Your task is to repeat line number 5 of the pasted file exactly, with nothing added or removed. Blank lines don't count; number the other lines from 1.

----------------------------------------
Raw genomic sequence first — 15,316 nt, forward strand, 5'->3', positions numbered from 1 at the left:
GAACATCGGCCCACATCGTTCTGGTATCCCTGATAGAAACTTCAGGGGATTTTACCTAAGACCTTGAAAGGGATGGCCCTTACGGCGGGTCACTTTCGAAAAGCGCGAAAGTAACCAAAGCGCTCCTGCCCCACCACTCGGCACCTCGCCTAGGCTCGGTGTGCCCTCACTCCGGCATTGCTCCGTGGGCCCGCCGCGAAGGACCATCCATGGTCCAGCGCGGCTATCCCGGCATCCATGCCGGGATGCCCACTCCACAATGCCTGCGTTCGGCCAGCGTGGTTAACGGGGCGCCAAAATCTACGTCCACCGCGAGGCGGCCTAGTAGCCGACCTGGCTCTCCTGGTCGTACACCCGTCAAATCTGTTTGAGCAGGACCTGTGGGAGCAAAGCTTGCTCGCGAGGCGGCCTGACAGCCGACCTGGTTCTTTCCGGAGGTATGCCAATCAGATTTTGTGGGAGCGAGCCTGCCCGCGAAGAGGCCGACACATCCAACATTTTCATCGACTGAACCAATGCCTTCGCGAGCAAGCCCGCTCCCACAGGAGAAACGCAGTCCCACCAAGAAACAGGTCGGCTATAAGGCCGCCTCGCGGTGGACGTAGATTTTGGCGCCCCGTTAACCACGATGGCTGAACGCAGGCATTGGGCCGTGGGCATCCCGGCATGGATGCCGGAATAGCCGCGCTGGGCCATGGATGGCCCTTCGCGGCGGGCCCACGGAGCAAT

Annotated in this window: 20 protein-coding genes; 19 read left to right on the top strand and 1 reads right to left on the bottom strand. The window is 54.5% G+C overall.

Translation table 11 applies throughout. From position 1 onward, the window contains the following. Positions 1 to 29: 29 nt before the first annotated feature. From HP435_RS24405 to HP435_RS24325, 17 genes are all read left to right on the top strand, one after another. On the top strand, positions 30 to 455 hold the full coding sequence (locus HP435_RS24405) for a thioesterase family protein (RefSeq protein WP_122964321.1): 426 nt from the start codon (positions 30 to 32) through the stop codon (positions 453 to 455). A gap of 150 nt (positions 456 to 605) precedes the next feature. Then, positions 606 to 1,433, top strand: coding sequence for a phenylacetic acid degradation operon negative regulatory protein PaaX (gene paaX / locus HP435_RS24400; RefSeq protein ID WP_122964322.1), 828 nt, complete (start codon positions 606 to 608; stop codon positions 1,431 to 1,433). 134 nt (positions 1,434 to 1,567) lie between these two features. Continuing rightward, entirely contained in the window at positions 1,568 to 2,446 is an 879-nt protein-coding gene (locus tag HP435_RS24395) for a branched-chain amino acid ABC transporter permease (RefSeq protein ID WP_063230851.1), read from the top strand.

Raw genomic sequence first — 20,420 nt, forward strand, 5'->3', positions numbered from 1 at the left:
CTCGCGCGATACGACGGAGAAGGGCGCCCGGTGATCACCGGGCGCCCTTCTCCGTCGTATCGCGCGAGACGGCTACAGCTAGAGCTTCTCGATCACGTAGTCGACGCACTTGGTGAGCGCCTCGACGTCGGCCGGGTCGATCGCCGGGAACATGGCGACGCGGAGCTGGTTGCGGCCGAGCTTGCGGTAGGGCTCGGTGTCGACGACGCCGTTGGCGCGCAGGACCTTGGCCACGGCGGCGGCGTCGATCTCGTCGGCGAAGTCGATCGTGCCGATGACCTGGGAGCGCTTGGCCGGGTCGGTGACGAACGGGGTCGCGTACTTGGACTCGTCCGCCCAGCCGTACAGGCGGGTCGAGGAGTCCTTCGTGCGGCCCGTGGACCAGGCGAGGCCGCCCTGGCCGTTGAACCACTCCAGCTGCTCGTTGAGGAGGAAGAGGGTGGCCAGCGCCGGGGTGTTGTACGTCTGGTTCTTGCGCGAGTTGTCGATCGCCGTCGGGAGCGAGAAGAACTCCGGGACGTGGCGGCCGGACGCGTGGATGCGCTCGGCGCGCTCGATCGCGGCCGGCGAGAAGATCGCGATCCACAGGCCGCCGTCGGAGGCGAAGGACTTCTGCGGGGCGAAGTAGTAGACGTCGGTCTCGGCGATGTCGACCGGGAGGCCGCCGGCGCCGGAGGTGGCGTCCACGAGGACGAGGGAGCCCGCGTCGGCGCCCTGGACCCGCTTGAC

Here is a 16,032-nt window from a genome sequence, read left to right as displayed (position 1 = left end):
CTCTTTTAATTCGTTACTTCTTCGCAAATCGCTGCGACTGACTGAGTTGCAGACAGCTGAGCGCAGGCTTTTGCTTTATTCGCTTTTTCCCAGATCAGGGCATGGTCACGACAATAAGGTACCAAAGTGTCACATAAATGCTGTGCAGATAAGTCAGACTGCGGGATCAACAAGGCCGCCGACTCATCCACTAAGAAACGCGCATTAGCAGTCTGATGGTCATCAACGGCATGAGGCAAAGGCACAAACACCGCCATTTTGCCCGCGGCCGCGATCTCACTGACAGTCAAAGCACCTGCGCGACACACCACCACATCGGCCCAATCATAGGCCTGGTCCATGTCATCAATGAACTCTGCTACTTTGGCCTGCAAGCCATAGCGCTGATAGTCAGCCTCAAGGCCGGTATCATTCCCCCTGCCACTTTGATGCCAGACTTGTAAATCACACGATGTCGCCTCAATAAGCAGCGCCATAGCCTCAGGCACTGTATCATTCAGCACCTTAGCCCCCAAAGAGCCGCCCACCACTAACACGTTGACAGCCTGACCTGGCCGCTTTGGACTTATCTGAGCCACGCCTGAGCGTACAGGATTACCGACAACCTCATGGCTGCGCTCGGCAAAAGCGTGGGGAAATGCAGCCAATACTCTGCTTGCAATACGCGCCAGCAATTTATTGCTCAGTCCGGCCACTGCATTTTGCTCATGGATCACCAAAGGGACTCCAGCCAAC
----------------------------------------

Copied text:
Raw genomic sequence first — 20,420 nt, forward strand, 5'->3', positions numbered from 1 at the left: